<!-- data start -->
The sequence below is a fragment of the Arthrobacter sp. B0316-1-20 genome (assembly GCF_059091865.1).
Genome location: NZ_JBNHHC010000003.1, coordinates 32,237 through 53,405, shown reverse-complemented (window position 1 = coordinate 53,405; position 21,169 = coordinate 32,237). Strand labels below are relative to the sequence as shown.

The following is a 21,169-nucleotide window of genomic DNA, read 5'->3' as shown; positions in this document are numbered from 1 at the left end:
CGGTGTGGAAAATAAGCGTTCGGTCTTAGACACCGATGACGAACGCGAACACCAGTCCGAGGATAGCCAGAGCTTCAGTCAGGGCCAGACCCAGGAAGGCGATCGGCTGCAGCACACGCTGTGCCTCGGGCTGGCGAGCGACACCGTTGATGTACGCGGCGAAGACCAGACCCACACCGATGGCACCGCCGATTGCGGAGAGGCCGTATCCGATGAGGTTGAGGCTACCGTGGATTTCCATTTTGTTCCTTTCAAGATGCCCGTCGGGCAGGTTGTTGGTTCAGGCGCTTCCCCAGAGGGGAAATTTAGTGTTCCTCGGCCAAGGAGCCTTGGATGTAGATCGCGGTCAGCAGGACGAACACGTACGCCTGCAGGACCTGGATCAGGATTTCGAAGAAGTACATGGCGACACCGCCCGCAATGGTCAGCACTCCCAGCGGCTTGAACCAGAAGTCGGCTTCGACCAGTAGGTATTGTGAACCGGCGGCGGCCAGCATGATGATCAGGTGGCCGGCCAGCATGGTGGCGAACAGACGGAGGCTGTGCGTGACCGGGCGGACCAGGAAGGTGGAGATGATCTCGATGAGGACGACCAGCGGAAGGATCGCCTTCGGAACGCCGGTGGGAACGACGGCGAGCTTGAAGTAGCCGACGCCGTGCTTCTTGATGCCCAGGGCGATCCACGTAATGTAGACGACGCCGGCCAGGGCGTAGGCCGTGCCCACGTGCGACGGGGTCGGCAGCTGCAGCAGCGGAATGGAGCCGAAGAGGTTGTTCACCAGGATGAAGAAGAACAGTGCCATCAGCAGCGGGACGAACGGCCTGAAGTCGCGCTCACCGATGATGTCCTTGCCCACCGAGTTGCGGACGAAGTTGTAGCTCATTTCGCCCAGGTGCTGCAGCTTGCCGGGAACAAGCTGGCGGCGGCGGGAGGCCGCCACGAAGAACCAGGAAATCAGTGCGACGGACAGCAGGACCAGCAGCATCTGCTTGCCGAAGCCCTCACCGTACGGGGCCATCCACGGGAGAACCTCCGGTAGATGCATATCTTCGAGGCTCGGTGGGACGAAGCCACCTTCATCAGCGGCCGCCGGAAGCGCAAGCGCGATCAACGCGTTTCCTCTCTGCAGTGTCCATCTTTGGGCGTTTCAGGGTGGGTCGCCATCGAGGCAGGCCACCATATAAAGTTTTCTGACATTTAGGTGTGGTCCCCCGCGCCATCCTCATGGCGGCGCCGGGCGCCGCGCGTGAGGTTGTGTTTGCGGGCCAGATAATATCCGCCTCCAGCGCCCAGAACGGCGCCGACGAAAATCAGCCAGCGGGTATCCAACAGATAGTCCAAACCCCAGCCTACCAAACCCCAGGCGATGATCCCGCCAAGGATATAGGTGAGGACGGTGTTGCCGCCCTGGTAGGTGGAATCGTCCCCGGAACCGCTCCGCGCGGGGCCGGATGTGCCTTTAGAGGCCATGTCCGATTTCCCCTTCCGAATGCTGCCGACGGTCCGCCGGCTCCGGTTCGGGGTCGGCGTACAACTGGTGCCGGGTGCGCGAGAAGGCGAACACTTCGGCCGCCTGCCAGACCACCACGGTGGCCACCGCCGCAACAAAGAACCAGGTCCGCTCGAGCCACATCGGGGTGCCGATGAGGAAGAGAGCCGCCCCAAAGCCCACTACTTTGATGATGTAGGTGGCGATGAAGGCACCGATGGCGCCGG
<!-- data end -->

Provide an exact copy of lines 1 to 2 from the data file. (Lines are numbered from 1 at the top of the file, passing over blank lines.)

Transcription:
The sequence below is a fragment of the Arthrobacter sp. B0316-1-20 genome (assembly GCF_059091865.1).
Genome location: NZ_JBNHHC010000003.1, coordinates 32,237 through 53,405, shown reverse-complemented (window position 1 = coordinate 53,405; position 21,169 = coordinate 32,237). Strand labels below are relative to the sequence as shown.